Deputy Prime Minister Sar Kheng will head a high-level meeting on Wednesday to discuss the nearly three-monthlong NagaWorld protests, according to a letter seen by VOD.
The letter is dated March 4 and says the meeting will include heads of the National Police, Phnom Penh court, municipal police, military police and officials from the ministries of interior, labor and justice. The meeting is to take place Wednesday afternoon with Kheng leading the proceedings, the letter says.
Interior Ministry secretary of state Sak Setha confirmed the meeting was scheduled to take place but said it was only to discuss the near-daily protests by NagaWorld workers, and not an attempt to find a solution to the labor dispute.
“Samdech [Sar Kheng] wants to listen to the municipality’s report on how far [the issue] has developed. It is not a meeting to find solutions and it is an internal meeting,” Setha said.
The meeting will also coincide with a deadline set by NagaCorp for active workers who have joined the strike to return to work or be fired, and for around 300 laid-off workers who have not yet agreed to their termination to accept compensation packages.
However, the meeting’s listed attendees said they were in the dark about it.
Phnom Penh deputy governor Keut Chhe, who signed the letter, said he was unaware what the meeting was for, and city spokesperson Met Measpheakdey said he hadn’t heard about the meeting.
Interior Ministry secretary of state Bun Honn said he would attend the meeting but did not know about the agenda. Heng Sour, a Labor Ministry spokesperson, said he did not know the meeting’s objective.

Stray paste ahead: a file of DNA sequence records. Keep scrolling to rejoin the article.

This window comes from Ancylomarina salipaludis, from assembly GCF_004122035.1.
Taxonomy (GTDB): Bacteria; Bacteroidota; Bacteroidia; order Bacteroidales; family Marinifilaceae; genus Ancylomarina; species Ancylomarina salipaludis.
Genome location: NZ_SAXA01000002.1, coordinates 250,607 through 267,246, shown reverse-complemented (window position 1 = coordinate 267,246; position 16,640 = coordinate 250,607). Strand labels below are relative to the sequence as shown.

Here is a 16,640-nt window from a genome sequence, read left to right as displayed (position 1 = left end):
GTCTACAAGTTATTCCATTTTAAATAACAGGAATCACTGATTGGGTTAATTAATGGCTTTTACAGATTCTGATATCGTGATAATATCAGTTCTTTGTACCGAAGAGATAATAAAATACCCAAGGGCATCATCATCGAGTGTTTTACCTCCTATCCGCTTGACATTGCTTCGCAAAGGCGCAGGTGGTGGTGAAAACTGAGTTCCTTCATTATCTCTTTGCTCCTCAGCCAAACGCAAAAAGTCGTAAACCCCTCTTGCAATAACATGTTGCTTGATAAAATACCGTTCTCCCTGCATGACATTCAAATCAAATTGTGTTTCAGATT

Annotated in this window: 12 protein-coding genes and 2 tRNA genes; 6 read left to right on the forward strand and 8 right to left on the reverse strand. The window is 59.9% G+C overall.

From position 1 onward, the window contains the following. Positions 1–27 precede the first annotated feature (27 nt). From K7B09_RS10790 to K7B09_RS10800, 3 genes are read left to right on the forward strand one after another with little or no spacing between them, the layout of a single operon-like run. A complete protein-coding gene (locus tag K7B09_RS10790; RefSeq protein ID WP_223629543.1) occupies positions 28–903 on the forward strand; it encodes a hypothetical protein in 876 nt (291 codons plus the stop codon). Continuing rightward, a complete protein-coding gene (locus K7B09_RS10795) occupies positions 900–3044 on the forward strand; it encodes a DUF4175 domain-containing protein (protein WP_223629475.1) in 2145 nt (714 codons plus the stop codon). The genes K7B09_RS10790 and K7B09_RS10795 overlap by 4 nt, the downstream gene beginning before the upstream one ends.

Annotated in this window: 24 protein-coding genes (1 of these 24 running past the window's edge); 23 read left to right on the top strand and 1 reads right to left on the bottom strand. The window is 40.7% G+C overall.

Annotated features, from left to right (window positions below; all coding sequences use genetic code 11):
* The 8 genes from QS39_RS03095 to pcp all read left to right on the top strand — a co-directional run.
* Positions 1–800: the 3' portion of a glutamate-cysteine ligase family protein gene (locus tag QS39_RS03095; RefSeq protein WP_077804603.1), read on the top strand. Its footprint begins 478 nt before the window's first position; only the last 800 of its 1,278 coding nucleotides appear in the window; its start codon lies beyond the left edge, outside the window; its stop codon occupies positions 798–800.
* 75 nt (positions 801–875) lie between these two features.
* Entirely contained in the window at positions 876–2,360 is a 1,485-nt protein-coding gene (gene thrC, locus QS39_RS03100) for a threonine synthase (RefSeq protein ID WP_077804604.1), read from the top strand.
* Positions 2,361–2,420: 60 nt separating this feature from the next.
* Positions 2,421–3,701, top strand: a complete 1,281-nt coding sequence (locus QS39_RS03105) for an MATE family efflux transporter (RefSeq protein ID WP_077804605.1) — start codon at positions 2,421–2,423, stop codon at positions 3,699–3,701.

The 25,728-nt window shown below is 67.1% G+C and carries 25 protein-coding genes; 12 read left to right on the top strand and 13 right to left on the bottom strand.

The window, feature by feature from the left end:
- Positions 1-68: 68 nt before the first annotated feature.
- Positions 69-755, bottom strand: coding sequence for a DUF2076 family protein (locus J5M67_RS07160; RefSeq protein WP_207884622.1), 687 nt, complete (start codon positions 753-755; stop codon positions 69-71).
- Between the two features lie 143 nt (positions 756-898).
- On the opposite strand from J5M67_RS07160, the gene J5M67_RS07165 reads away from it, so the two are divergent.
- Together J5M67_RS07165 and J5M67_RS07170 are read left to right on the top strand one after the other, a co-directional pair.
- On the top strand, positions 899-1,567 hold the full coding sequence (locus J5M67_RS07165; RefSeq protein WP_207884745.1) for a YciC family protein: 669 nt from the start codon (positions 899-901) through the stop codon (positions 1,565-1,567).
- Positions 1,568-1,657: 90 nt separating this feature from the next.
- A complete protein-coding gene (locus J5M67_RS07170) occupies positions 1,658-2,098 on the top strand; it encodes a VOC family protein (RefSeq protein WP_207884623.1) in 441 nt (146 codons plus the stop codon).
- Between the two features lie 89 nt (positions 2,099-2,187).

Meanwhile at Prek Pnov, around 180 NagaWorld workers remained at a quarantine facility after they were detained on Monday while attempting to resume their demonstrations.
Meach Sreyaun, one of the workers, said the workers have refused to get Covid-19 tests again. Sreyaun was at the same facility two weeks ago when local authorities and police started putting them in buses and carting them off to Prek Pnov.
“There is no reason for me to test for today since I just stayed at a quarantine center and they are treating us differently from other people,” she said.
Workers have had their rallies blocked by authorities, who have used Covid-19 restrictions to justify their crackdown. Workers claim officials are selectively enforcing these rules to target protestors.
Sreyaun added that workers were still negotiating with health officials to get released.
Michelle Bachelet, U.N. High Commissioner for Human Rights, mentioned the protest in her speech to the Human Rights Council in Geneva, Switzerland, Monday night. She pointed to the Cambodian authorities’ use of Covid-19 restriction as a “pretext to break a lawful strike by casino workers.”
“In contrast to measures applied to the general public, strikers have been arbitrarily detained and forced to test multiple times for COVID-19,” she said.
She said it was critical to protect fundamental freedoms, especially heading into the commune election in June, where “the country’s largest opposition party is precluded from running and many of its leaders and supporters are exiled, detained and even facing prosecution for conduct legitimate under international law.”
Additional reporting by Mech Dara
The story was updated at 8:58 p.m. to correct Meach Sreyaun’s name.